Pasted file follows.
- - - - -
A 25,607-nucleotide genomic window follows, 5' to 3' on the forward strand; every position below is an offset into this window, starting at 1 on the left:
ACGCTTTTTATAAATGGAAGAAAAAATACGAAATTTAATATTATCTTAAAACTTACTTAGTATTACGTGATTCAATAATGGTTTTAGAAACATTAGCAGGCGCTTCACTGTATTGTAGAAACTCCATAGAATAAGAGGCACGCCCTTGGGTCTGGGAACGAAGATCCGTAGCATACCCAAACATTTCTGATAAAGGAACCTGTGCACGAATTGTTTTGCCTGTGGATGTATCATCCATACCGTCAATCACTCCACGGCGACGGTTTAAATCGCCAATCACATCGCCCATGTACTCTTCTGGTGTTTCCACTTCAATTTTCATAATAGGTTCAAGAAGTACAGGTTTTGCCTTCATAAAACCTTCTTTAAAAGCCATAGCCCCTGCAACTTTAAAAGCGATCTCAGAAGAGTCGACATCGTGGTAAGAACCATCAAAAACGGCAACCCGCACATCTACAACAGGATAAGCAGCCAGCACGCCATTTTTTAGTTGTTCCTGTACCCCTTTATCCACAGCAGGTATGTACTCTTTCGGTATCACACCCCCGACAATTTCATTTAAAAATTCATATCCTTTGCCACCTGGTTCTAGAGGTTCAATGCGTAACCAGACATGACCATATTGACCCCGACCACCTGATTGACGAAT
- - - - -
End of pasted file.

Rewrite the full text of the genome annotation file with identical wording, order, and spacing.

A 25,607-nucleotide genomic window follows, 5' to 3' on the forward strand; every position below is an offset into this window, starting at 1 on the left:
ACGCTTTTTATAAATGGAAGAAAAAATACGAAATTTAATATTATCTTAAAACTTACTTAGTATTACGTGATTCAATAATGGTTTTAGAAACATTAGCAGGCGCTTCACTGTATTGTAGAAACTCCATAGAATAAGAGGCACGCCCTTGGGTCTGGGAACGAAGATCCGTAGCATACCCAAACATTTCTGATAAAGGAACCTGTGCACGAATTGTTTTGCCTGTGGATGTATCATCCATACCGTCAATCACTCCACGGCGACGGTTTAAATCGCCAATCACATCGCCCATGTACTCTTCTGGTGTTTCCACTTCAATTTTCATAATAGGTTCAAGAAGTACAGGTTTTGCCTTCATAAAACCTTCTTTAAAAGCCATAGCCCCTGCAACTTTAAAAGCGATCTCAGAAGAGTCGACATCGTGGTAAGAACCATCAAAAACGGCAACCCGCACATCTACAACAGGATAAGCAGCCAGCACGCCATTTTTTAGTTGTTCCTGTACCCCTTTATCCACAGCAGGTATGTACTCTTTCGGTATCACACCCCCGACAATTTCATTTAAAAATTCATATCCTTTGCCACCTGGTTCTAGAGGTTCAATGCGTAACCAGACATGACCATATTGACCCCGACCACCTGATTGACGAAT